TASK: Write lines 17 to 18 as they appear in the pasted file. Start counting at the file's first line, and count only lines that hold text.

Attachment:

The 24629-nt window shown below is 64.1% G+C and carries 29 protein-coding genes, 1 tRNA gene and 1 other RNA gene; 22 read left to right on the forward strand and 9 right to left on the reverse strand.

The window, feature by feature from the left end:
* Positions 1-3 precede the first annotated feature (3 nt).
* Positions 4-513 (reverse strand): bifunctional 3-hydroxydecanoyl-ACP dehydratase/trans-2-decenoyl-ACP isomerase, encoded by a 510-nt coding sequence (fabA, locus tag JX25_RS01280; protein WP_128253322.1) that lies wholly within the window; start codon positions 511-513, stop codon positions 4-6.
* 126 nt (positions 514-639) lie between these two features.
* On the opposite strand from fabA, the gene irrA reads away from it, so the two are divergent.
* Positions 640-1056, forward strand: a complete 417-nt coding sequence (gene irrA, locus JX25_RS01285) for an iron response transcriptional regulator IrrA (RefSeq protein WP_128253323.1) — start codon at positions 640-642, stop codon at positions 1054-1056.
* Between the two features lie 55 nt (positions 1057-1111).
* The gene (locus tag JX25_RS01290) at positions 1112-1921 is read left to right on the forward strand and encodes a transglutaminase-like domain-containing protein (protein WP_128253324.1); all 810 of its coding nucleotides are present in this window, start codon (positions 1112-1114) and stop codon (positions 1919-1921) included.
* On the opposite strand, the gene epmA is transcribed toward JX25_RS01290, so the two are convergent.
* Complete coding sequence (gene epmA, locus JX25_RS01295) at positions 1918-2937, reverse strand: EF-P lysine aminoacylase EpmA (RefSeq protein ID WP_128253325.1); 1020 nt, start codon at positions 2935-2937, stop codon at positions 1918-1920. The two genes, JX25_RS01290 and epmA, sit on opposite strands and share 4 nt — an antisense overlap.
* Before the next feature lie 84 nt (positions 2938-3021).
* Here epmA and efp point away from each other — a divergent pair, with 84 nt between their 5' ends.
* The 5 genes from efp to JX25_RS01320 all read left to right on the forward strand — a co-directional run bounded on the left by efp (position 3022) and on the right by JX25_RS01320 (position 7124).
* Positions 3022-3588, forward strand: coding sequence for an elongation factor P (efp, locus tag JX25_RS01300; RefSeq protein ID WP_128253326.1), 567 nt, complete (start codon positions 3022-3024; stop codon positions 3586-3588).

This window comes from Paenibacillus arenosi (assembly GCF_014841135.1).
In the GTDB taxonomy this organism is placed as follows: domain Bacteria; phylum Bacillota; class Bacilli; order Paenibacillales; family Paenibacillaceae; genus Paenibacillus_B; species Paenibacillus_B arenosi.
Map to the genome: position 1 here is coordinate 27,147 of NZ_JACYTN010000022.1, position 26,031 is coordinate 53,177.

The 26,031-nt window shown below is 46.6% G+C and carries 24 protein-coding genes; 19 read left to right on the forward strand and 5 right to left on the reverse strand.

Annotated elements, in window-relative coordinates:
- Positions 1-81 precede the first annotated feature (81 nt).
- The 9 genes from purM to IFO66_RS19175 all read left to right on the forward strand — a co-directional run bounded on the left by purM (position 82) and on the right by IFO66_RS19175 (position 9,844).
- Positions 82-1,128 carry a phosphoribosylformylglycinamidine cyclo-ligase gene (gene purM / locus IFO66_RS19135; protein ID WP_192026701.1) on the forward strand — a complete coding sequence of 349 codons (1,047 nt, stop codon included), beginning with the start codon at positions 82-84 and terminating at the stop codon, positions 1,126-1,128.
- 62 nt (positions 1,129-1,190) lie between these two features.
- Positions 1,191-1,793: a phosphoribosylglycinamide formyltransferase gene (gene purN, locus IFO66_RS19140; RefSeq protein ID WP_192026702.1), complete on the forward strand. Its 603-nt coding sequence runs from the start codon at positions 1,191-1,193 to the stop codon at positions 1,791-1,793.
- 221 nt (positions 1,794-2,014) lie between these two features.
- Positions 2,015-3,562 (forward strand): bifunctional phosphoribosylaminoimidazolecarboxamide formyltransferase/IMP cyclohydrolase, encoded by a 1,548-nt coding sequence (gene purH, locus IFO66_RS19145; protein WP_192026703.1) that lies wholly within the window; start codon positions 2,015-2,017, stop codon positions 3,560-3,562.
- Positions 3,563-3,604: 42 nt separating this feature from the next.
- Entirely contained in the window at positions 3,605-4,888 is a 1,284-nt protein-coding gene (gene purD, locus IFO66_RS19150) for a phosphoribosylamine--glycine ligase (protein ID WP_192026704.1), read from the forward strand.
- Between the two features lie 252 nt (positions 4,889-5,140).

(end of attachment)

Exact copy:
In the GTDB taxonomy this organism is placed as follows: domain Bacteria; phylum Bacillota; class Bacilli; order Paenibacillales; family Paenibacillaceae; genus Paenibacillus_B; species Paenibacillus_B arenosi.
Map to the genome: position 1 here is coordinate 27,147 of NZ_JACYTN010000022.1, position 26,031 is coordinate 53,177.